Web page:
A lot of Jews (and probably a lot of Christians, although I'm less in touch with that) were really angry about the Christmukkah episode, because it was totally devoid of theological content and basically implied that both holidays were about getting presents. There was that whole thing about Jesus and Moses teaming up, which doesn't make theological sense from either religion's point of view, and which also kind of ignores the fact that Hannukah isn't about Moses. It may be an accurate depiction of how a lot of secular, intermarried families celebrate the winter holidays, though. Hanukkah has itself become kind of a weird Franken-holiday: it's a pretty minor holiday that has been vastly elevated in importance because Jewish kids felt left out at Christmas. And I think it's pretty realistic that the Cohens celebrate Passover in a more traditional and reverant way than Christmas or Hanukkah. Particularly for left-leaning Jews like Sandy and his mother, Passover retains a lot of significance.

"Do you think the cultural Judaism impacts the teen love triangles?"

Well, nobody ever explicitly says that Anna is Jewish, but I always assumed she was. (Her last name is Stern, and I think every Stern I've known has been. And we're beaten over the head with the fact that she's just like Seth.) And in that sense, I think the Anna/Seth/Summer triangle is part of the show's celebration of intermarriage. The problem with Anna and Seth is that they're too much alike, and therefore their relationship is boring. Sandy and Kirsten's marriage is so successful, the show suggests, because of, not despite their differences. The show depicts intermarriage and inter-religious relationships as productive, healthy, good things. That's a pretty controversial stance to take, considering that intermarriage is one of the more divisive issues facing contemporary Jews.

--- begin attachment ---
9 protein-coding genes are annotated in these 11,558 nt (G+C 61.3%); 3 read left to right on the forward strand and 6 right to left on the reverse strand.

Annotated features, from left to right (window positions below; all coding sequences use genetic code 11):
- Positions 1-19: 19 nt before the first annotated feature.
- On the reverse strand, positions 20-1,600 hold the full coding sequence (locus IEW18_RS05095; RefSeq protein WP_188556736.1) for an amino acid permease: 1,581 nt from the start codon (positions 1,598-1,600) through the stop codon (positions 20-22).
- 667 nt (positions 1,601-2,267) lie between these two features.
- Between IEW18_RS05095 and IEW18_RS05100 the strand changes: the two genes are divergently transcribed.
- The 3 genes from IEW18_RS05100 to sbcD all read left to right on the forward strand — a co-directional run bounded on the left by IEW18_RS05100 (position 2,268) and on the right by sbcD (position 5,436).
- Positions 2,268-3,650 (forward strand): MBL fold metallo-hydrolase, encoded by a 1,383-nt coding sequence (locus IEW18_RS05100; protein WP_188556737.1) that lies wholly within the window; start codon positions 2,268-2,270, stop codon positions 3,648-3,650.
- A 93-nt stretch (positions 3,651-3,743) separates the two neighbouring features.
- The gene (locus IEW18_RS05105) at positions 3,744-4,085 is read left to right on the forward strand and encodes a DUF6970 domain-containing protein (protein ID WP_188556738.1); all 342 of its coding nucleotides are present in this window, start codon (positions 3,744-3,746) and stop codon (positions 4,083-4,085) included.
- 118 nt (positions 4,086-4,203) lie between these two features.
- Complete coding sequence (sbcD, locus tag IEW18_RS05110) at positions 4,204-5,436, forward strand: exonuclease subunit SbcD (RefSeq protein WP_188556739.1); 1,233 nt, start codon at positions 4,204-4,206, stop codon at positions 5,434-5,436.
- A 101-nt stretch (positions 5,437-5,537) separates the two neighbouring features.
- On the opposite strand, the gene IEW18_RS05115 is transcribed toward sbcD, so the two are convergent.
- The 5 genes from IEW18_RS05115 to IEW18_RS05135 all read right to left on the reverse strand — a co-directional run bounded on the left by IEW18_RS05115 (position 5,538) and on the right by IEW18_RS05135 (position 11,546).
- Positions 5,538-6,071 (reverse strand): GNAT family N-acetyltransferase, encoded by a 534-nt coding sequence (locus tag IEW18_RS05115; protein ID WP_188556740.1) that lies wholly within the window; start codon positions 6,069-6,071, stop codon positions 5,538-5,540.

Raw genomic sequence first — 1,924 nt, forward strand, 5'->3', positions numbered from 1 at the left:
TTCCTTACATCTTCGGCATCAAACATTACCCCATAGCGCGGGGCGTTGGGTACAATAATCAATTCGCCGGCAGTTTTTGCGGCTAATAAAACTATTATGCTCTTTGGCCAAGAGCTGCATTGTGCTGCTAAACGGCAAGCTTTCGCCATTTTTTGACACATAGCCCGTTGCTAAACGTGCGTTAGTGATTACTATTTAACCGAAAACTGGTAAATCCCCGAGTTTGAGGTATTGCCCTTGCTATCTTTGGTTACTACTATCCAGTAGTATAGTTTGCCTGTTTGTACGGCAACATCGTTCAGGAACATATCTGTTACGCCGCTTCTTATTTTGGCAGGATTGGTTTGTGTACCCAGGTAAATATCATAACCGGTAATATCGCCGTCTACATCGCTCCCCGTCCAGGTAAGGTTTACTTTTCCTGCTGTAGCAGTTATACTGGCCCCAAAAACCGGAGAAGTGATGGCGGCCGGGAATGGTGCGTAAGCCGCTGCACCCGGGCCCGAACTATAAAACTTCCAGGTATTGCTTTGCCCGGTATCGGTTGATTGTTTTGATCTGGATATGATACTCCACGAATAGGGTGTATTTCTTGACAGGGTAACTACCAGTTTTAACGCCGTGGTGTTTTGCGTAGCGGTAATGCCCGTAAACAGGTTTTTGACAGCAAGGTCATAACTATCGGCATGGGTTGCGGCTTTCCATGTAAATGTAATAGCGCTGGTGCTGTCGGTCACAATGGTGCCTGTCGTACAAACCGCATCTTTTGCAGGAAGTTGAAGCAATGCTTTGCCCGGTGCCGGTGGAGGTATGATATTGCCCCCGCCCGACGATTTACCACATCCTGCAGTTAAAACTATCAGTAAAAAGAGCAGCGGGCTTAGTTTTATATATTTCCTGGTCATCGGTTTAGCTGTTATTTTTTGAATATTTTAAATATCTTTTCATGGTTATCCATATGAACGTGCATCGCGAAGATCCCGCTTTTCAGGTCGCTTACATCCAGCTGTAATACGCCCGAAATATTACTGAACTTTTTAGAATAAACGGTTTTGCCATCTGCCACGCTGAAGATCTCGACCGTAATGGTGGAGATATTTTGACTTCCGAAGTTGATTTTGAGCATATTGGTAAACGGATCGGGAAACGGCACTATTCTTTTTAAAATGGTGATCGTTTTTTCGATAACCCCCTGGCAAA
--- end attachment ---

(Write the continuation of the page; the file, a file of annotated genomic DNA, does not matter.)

Incidentally, I think there's a lot of evidence that Seth basically considers himself Jewish, culturally speaking. Most recently, last week he referrred to Zach as "the WASP me," which only makes sense if he associates himself with his father's and not his mother's ethnicity. He said something last season about not being a good athlete because of Sandy's Jewishness, which suggests that Sandy's non-athletic Jewishness trumps Kirsten's presumably-jocky WASPiness. Didn't he use his Bar Mitzvah money to pay off the hookers in Las Vegas at his grandfather's batchelor party?

Oh, dear. I have put far too much thought into a show about which you could write that last sentence!

Anonymous said...

I don't think these "Gospel According to..." books are anything more than marketing and a way to make money. Pretending they're anything else is just silly. If you're gonna watch the Simpsons, you'll do it whether they have a gospel book out or not.

Such Christian merchandising is merely using the "Christian" brand recognition to sell books. It's the unfortunate side-effect of the marriage of Christianity and capitalism that provides such an easy target to people who, maybe in some cases rightfully so, view Christianity in the US as a shallow belief in fairy tales. Maybe for some people that's all it really is.

Rouver said...

I heard that Nikki was taking dancing lessons. I figured a song should be dedicated to her:

I knew a girl named Nikki
I guess u could say she was a pork fiend
I met her in a hotel lobby
Self lovin' with a magazine
She said how’d u like 2 waste some time
And I could not resist when I saw little nikki grind

She took me 2 her castle
And I just couldn’t believe my eyes
She had so many devices
Everything that money could buy
She said sign your name on the dotted line
The lights went out
And nikki started 2 grind


The castle started spinning
Or maybe it was my brain
I can’t tell u what she did 2 me
But my body will never be the same
Her lovin’ will kick your behind
Oh, she’ll show u no mercy
But she’ll sho’nuff sho’nuff show u how 2 grind

Darlin’ nikki

Woke up the next morning
Nikki wasn’t there
I looked all over and all I found
Was a phone unmber on the stairs
It said thank u 4 a funky time
Call me up whenever u want 2 grind

Oh, nikki, ohhhh

Come back nikki, come back
Your dirty little prince
Wanna grind grind grind grind grind grind grind grind grind

artist: Prince